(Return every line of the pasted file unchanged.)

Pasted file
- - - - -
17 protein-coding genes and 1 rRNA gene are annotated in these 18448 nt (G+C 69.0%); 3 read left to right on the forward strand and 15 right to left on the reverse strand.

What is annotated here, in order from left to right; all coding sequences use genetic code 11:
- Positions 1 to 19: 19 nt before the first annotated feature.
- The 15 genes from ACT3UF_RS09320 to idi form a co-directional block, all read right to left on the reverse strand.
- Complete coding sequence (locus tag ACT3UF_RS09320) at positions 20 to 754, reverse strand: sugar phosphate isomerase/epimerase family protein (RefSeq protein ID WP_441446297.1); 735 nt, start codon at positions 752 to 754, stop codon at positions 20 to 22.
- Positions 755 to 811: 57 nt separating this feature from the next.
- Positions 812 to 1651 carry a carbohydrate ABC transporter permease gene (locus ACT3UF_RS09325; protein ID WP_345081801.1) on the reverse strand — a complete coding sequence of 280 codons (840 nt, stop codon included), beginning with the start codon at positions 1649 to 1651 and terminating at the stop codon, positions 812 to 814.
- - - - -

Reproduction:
17 protein-coding genes and 1 rRNA gene are annotated in these 18448 nt (G+C 69.0%); 3 read left to right on the forward strand and 15 right to left on the reverse strand.

What is annotated here, in order from left to right; all coding sequences use genetic code 11:
- Positions 1 to 19: 19 nt before the first annotated feature.
- The 15 genes from ACT3UF_RS09320 to idi form a co-directional block, all read right to left on the reverse strand.
- Complete coding sequence (locus tag ACT3UF_RS09320) at positions 20 to 754, reverse strand: sugar phosphate isomerase/epimerase family protein (RefSeq protein ID WP_441446297.1); 735 nt, start codon at positions 752 to 754, stop codon at positions 20 to 22.
- Positions 755 to 811: 57 nt separating this feature from the next.
- Positions 812 to 1651 carry a carbohydrate ABC transporter permease gene (locus ACT3UF_RS09325; protein ID WP_345081801.1) on the reverse strand — a complete coding sequence of 280 codons (840 nt, stop codon included), beginning with the start codon at positions 1649 to 1651 and terminating at the stop codon, positions 812 to 814.